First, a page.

Officials within the police, Immigration and judicial departments however blame each other for the problem of criminals on the run and foreigners’ impunity and involvement in crime, accusing one another of failing to disclose vital information on fugitives.

A court official who asked not to be named told The County Weekly in Malindi that the Attorney General's office does not share information on warrants issued against any local foreign residents.

Mr Adoli also claimed that local police rarely get access to this information.

The police boss admits fugitives exist in the region adding that they do so with the assistance of local contacts and foreign brokers that have lived in the coastal towns for years.

"They cannot live here without local support. They (fugitives) also have the support of contacts who have been here for sometime," he said.

One of the reasons Malindi could be hosting many criminals without detection is because almost all of them are hosted in private villas instead of hotels.

Europeans are also accused of evading paying taxes own the villas and mandatory tourism levies.

The foreigners use the private villas to conduct commerce away from the scrutiny of Government while others sell drugs and run prostitution rings from their hideouts.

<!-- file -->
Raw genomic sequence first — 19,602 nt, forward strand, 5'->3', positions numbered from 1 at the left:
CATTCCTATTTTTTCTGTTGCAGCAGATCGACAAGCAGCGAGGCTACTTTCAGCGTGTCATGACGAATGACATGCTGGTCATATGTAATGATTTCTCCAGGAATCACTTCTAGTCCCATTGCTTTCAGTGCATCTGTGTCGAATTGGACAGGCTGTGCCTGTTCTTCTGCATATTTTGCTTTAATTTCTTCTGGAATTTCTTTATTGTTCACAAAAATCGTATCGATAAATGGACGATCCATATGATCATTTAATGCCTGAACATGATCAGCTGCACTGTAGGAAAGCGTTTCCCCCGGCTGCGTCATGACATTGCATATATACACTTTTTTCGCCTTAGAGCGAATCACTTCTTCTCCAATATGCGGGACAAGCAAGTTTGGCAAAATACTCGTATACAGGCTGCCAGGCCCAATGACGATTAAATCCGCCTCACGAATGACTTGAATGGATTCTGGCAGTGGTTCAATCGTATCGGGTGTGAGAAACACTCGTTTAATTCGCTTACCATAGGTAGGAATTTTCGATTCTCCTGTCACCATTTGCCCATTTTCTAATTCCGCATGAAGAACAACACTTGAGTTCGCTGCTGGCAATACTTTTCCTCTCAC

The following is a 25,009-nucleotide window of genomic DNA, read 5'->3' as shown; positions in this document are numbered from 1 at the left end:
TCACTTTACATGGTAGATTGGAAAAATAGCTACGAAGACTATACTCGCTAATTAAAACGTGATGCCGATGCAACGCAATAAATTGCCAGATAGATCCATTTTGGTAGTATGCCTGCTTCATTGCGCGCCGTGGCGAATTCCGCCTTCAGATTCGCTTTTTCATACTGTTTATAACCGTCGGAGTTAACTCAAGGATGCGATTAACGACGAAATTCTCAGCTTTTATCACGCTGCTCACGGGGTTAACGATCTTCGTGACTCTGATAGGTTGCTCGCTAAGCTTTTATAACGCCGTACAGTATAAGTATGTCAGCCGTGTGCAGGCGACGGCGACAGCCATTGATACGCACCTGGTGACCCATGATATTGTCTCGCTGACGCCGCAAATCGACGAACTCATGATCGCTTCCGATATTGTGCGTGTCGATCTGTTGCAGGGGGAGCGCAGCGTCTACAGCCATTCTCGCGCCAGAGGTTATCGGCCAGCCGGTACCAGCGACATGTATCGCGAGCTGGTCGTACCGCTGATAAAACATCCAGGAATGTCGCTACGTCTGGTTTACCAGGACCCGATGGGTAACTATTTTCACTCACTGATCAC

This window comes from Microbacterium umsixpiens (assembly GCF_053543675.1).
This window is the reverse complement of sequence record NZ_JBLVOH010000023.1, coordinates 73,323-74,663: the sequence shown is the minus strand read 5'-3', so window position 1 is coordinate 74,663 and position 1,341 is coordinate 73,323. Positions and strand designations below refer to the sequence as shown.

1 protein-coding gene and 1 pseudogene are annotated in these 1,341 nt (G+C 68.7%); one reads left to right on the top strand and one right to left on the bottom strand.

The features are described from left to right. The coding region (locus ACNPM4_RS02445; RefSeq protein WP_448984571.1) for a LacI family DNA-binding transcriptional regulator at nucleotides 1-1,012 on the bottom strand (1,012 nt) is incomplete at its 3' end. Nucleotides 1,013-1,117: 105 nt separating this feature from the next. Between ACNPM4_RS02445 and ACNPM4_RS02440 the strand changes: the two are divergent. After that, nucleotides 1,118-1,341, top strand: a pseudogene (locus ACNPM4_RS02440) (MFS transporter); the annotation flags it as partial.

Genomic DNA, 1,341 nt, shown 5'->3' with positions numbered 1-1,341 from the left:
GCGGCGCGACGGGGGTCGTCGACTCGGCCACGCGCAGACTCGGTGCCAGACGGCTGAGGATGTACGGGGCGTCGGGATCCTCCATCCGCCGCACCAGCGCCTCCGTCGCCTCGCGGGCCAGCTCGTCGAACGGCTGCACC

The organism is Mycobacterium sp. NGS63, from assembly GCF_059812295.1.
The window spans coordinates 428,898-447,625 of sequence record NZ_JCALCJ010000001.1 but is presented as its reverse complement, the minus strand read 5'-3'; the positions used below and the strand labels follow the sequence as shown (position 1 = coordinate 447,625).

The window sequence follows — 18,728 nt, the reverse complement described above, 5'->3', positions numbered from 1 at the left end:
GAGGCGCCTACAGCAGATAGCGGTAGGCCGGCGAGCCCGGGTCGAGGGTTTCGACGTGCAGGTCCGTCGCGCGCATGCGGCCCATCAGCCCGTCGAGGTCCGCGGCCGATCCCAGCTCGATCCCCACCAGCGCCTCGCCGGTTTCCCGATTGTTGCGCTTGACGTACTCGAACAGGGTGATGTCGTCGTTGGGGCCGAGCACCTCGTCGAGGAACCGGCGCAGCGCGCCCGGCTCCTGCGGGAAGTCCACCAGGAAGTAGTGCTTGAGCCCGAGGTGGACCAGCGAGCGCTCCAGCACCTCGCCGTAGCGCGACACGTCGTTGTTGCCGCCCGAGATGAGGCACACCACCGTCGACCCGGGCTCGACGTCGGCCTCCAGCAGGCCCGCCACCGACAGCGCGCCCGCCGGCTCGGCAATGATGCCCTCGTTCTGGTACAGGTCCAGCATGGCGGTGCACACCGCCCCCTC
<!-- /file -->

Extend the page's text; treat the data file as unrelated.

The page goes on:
Many of the traders use third parties to procure goods and register equipment and vehicles with fraudulent spouses.

Mr Adoli admitted that police do not inspect villas because they would be accused of flouting civil and personal rights. But the claim is disputed by activists who say that the police are on the take from the owners of the villas.  

Two years ago the Catering and Tourism Development Levy Trust CTDLT confirmed losing Sh800 million annually from non-remittance of levies by these villas.

CTDLT Chief Executive Officer Allan Chenane  was quoted saying most of the private villas were operating secretly by accommodating tourists at their establishment yet they were not paying the legal two per cent levy.

Mr Chenane said a research conducted by his organisation revealed they were losing Sh480 milion per year from the all-inclusive packages at the villas and another Sh260 million annually from the home stay. 

Also not spared is the Kenya Revenue Authority, whose officials estimate it is losing more than Sh500 million as a result of tax evasion by owners of the villas.

It is estimated that Malindi has more than 3,500 private villas, some of which house fugitives who blend easily within the town.

Mr Adoli also agreed that the large Italian population in Malindi may act as a cover for fake tourists and criminals in circumstances where there is reluctance to screen tourists.

"Italian investors now control most of the beach properties in Malindi," he said adding that the Italians are now some of the largest landowners in this area.

According to court sources, Giovanni De Caro is the only Italian who has successfully been charged and repatriated from Kenya in recent years although independent accounts show many more are in hiding.

Court records show that cases involving many Western suspects take long to conclude.
For example, the case of Italian Diego Rituch, who was charged five years ago, has been pending in court and has never been prosecuted for unknown reasons.